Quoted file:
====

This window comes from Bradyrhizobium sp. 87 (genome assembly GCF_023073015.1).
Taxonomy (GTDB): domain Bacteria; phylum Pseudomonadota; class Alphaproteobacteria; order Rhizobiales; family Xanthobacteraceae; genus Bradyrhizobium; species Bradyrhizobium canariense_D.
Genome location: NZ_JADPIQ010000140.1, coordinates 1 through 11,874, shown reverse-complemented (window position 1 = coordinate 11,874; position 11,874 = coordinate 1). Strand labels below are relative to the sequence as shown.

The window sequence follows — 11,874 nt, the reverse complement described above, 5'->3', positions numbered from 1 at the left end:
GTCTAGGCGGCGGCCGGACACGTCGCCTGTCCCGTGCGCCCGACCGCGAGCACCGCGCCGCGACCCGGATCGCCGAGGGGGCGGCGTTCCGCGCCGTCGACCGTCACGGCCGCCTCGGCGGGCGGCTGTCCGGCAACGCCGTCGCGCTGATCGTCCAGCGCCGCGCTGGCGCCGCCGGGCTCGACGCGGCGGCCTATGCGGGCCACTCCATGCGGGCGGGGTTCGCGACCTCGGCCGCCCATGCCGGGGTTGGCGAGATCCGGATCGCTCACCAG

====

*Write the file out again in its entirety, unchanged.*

This window comes from Bradyrhizobium sp. 87 (genome assembly GCF_023073015.1).
Taxonomy (GTDB): domain Bacteria; phylum Pseudomonadota; class Alphaproteobacteria; order Rhizobiales; family Xanthobacteraceae; genus Bradyrhizobium; species Bradyrhizobium canariense_D.
Genome location: NZ_JADPIQ010000140.1, coordinates 1 through 11,874, shown reverse-complemented (window position 1 = coordinate 11,874; position 11,874 = coordinate 1). Strand labels below are relative to the sequence as shown.

The window sequence follows — 11,874 nt, the reverse complement described above, 5'->3', positions numbered from 1 at the left end:
GTCTAGGCGGCGGCCGGACACGTCGCCTGTCCCGTGCGCCCGACCGCGAGCACCGCGCCGCGACCCGGATCGCCGAGGGGGCGGCGTTCCGCGCCGTCGACCGTCACGGCCGCCTCGGCGGGCGGCTGTCCGGCAACGCCGTCGCGCTGATCGTCCAGCGCCGCGCTGGCGCCGCCGGGCTCGACGCGGCGGCCTATGCGGGCCACTCCATGCGGGCGGGGTTCGCGACCTCGGCCGCCCATGCCGGGGTTGGCGAGATCCGGATCGCTCACCAG